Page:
As well as that, at least two of the Zambian volunteers on our team had agriculturally focused ambitions, aiming to study agriculture or crop science when they were done volunteering. Test plots for all sorts of fertiliser or seed companies are strewn along the main road to Lusaka, trying to entice drivers with their lush and verdant fields.
It goes even further; Zambia still has the custom of a groom paying a price to the bride’s family when the couple want to get married. The quoted price, although it’s usually paid in money, takes the form of a number of cows.
All of which is to say that The Zambian Farmer superseding the world news in terms of importance is normal and right and proper. We partly hadn’t heard of Zika because we hadn’t been hearing world news, but also partly because it didn’t matter a jot to the lives of almost every Zambian.
By contrast, development aid from Germany giving tractors to farmers and enabling them to increase their output is a big deal. To tritely state the obvious, feeding people is important.
We were held spellbound by the world news mostly out of habit. Development aid has a relatively meagre role on such a grand stage, particularly when it’s routine and uncontroversial. But in developing countries, Syria is just another place on the map.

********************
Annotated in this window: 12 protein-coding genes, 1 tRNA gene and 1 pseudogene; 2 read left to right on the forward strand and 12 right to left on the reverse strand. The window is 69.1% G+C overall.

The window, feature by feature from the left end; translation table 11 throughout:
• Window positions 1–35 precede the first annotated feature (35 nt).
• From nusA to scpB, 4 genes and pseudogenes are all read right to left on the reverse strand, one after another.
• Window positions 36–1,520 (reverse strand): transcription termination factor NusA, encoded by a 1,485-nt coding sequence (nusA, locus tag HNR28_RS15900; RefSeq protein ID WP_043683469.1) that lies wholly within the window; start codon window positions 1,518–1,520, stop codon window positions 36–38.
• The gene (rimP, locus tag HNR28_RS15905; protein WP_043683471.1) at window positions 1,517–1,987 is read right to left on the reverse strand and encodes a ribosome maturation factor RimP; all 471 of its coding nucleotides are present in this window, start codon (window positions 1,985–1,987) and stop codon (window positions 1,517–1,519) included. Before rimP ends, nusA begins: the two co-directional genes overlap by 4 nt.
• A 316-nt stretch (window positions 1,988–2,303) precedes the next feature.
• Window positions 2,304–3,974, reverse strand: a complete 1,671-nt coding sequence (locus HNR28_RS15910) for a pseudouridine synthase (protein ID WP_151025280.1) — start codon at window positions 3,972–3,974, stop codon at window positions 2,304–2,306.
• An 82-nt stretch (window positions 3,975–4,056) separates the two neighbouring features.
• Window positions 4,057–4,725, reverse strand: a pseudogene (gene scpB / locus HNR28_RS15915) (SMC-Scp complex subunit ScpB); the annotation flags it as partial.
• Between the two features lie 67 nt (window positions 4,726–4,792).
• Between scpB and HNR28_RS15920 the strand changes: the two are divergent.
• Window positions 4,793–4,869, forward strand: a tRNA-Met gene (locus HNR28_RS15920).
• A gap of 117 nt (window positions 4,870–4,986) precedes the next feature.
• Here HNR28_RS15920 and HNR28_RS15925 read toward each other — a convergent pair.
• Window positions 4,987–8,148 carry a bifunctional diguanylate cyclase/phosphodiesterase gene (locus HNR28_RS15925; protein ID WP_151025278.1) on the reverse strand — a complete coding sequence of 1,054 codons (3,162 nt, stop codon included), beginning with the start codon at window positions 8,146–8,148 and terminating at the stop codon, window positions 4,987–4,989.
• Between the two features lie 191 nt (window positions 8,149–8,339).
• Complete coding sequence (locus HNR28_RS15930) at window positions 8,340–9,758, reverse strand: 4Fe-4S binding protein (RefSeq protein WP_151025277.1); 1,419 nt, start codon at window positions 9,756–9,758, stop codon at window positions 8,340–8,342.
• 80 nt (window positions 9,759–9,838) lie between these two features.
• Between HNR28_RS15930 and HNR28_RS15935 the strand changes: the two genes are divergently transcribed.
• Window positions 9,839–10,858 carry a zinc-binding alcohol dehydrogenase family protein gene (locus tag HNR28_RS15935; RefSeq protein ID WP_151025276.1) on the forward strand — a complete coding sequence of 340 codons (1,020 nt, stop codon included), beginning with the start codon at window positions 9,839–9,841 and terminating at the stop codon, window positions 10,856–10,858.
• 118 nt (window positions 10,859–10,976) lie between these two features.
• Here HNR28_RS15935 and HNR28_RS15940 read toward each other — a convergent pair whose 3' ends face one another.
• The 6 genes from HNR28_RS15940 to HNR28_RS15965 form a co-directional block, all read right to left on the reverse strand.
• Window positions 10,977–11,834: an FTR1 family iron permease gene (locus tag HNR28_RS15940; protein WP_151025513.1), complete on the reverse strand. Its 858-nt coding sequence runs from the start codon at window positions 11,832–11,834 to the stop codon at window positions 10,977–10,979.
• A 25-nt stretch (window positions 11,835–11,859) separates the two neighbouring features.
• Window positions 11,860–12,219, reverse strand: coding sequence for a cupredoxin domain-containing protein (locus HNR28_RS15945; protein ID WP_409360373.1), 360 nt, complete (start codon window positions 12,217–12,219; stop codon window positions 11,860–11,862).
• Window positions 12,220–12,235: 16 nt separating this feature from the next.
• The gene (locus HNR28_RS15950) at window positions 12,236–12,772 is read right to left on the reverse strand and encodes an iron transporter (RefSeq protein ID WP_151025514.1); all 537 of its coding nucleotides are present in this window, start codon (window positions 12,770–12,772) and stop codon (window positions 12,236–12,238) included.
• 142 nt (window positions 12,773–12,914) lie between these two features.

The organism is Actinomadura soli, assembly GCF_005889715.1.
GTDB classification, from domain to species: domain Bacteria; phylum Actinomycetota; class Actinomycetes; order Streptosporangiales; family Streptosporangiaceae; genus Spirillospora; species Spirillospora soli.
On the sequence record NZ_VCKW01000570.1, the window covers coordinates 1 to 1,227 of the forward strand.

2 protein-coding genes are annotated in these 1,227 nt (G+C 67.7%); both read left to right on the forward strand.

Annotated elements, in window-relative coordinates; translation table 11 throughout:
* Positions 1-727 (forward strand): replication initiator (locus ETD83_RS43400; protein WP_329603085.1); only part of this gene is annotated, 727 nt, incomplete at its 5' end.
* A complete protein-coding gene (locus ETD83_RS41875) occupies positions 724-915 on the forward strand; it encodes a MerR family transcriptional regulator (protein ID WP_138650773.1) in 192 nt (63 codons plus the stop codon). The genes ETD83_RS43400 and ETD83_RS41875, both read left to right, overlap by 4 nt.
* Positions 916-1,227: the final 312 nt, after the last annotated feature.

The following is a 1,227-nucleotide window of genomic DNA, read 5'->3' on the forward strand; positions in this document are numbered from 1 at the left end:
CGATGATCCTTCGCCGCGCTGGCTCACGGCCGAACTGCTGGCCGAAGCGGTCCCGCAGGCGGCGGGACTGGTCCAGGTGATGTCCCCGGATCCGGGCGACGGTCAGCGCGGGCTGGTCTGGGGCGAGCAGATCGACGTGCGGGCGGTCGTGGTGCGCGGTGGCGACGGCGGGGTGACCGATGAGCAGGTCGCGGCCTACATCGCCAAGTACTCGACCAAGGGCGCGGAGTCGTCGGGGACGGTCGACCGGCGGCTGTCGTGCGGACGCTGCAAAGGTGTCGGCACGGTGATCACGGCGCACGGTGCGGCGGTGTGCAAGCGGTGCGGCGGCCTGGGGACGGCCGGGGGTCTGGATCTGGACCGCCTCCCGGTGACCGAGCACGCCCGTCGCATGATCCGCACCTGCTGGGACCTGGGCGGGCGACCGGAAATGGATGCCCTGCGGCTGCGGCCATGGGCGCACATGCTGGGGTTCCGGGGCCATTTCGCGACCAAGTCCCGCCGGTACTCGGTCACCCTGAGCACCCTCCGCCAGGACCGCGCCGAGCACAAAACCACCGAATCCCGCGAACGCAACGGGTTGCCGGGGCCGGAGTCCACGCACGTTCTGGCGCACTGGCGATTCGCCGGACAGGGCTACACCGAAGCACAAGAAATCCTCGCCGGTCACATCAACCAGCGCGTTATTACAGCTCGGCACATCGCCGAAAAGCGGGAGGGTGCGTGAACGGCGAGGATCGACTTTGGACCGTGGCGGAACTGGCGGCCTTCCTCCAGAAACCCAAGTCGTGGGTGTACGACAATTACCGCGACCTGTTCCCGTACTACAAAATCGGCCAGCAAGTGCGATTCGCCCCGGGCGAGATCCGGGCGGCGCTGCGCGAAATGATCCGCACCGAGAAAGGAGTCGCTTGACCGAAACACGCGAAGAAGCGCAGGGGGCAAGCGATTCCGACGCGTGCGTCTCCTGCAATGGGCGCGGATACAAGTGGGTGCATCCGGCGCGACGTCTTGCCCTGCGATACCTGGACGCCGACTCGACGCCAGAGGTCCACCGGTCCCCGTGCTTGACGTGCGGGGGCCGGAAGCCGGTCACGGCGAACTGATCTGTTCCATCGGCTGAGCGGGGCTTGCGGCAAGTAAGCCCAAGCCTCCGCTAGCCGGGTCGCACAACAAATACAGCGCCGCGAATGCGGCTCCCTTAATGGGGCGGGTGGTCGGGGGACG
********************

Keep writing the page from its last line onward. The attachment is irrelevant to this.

Of course, it illustrates the downside of development as well. At least partly because of attempts to catch up to others and join the status quo, Zambia skipped the industrial revolution, and is still in many respects an agrarian economy. Rapid population growth and a complete demographic shift from rural communities into relatively new cities are what create the need for tractors in the first place.
More people need more food, and people living in cities can’t grow their own. If anything, the least the North/West can do is to mitigate the effects they created in the first place, making the provision of development aid something of an obligation.
There’s definitely a lot more to say on the topic, but I’m probably not the best qualified to do so. As an illustration, I’ve been back in the UK for about three and a half weeks and I still don’t know what Zika is.